I performed a prospective, randomised, double-blind, active-comparator trial comparing sacubitril/valsartan 97/103mg twice daily with valsartan 160mg twice daily in patients at least 3 months following an acute myocardial infarction with a left ventricular ejection fraction (LVEF) less than, or equal to 40% who were taking a RAS inhibitor (equivalent dose of ramipril ≥2.5mg twice daily), and a beta-blocker unless contraindicated or intolerant. Patients in New York Heart Association (NYHA) functional classification II or greater were excluded. The primary endpoint was change from baseline to 52-weeks in left ventricular endsystolic volume index (LVESVI) measured using cardiac MRI. Secondary endpoints included other MRI measurements of left ventricular remodelling, change in NTproBNP (a marker of left ventricular wall stress) and hs-TnI (a marker of myocardial injury), and a patient global assessment of change questionnaire. In exploratory analyses, I also examined the effect of neprilysin inhibition on a range of circulating biomarkers relating to substrates for neprilysin and myocardial fibrosis.


In the 93 randomised patients, mean age was 60.7±10.4 years, median time from myocardial infarction 3.6 years (interquartile range [IQR] 1.2-72), mean LVEF 36.8%±7.1, median NT proBNP 230pg/ml (IQR 124-404) and a beta-blocker was taken by 94% of patients.

Sacubitril/valsartan, compared with valsartan, did not significantly reduce LVESVI; between-group difference -1.9ml/m2 (95%CI -4.8, 1.0); p=0.19. A reduction in LVESVI was seen with sacubitril/valsartan in those with NT-proBNP levels greater than or equal to the median than those below (interaction p=0.036). There were no significant between-group differences in NT-proBNP, hs-TnI, left ventricular end-diastolic volume index, left atrial volume index, LVEF, left ventricular mass index, or patient global assessment of change.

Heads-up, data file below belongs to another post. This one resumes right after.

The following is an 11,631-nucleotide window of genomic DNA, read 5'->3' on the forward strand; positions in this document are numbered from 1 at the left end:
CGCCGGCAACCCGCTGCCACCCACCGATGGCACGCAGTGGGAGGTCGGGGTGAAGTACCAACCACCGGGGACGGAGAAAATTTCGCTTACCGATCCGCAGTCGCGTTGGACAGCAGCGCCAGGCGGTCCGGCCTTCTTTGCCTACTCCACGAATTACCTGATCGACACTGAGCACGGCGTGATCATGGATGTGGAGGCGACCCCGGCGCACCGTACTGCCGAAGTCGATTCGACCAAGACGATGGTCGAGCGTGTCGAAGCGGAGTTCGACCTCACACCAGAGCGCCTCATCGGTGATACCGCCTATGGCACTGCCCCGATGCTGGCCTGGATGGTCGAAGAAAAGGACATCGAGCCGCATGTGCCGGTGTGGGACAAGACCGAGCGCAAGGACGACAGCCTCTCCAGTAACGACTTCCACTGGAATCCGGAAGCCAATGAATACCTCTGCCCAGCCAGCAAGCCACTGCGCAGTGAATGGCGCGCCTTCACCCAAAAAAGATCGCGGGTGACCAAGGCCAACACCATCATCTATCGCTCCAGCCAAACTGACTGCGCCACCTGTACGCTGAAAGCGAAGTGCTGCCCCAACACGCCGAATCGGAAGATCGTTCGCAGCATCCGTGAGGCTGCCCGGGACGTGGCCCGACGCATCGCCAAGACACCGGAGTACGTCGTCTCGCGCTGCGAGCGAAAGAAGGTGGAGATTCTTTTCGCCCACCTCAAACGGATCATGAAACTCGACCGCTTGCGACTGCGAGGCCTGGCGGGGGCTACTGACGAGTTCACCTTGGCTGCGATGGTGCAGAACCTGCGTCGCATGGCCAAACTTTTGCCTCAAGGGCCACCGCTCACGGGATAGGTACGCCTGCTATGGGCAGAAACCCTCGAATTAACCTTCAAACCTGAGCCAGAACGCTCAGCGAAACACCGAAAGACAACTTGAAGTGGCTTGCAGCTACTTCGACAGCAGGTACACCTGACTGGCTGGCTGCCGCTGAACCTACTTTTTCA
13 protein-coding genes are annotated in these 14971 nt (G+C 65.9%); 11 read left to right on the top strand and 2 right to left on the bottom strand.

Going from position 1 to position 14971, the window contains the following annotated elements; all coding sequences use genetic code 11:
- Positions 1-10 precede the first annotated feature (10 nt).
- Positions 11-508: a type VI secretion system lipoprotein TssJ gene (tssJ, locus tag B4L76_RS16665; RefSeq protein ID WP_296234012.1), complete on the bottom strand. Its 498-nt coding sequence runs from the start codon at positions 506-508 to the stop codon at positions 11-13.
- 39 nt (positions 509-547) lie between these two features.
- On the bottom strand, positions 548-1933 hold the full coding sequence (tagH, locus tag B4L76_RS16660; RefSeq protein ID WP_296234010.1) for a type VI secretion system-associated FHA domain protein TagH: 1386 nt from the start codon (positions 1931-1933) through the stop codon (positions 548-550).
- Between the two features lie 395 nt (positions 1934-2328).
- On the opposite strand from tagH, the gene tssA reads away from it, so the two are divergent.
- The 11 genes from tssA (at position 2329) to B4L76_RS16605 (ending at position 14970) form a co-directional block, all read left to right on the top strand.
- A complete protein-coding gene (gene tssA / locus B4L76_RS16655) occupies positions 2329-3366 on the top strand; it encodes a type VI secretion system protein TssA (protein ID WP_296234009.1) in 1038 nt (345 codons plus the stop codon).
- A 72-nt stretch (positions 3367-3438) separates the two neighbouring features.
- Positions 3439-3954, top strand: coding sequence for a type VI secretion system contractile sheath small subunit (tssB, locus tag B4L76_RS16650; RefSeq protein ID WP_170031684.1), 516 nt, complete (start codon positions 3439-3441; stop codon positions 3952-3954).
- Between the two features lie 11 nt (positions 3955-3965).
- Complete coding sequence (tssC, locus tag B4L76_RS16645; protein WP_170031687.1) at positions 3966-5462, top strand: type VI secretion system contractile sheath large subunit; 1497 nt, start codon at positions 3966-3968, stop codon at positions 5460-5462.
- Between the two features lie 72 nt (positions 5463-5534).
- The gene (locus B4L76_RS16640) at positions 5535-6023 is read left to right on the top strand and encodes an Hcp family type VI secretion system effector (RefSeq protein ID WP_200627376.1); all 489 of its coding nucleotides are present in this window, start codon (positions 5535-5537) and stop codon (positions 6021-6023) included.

Sacubitril/valsartan, compared with valsartan, significantly increased levels of atrial natriuretic peptide (ANP) (p=0.013), a substrate for neprilysin, and its intracellular secondary messenger urinary cyclic guanosine monophosphate (cGMP) (P=0.001), indicating increased natriuretic peptide bioactivity. Midregional pro-atrial natriuretic peptide (MR-proANP), which is not a substrate for neprilysin, was significantly reduced with sacubitril/valsartan (P=0.009) and may reflect a reduction in left ventricular filling pressures. No significant increase in B-type natriuretic peptide (BNP) was observed which was consistent with the greater affinity neprilysin has for ANP relative to BNP. Midregional proadrenomedullin (MR-proADM) (P<0.001), glucagon-like peptide-1 (GLP-1) (P<0.001) and galectin-3 (P=0.045) were increased with sacubitril/valsartan, as compared with valsartan. No significant favourable changes were seen with the addition of a neprilysin inhibitor in biomarkers of profibrotic processes.


In patients with asymptomatic left ventricular systolic dysfunction late after myocardial infarction, treatment with sacubitril/valsartan compared with valsartan alone (i.e., the addition of a neprilysin inhibitor) did not have a significant reverse remodelling effect and did not reduce biomarkers of left ventricular wall stress (NT-proBNP) or myocardial injury (hs-TnI) despite augmenting natriuretic peptide activity.

Item Type: Thesis (PhD)
Qualification Level: Doctoral
Subjects: R Medicine > R Medicine (General)
Colleges/Schools: College of Medical Veterinary and Life Sciences > School of Cardiovascular & Metabolic Health
Supervisor's Name: McMurray, Professor John, Petrie, Professor Mark and Jhund, Professor Pardeep
Date of Award: 2022
Depositing User: Theses Team
Unique ID: glathesis:2022-82817
Copyright: Copyright of this thesis is held by the author.
Date Deposited: 20 Apr 2022 09:40
Last Modified: 19 Apr 2023 14:20
Thesis DOI: 10.5525/gla.thesis.82817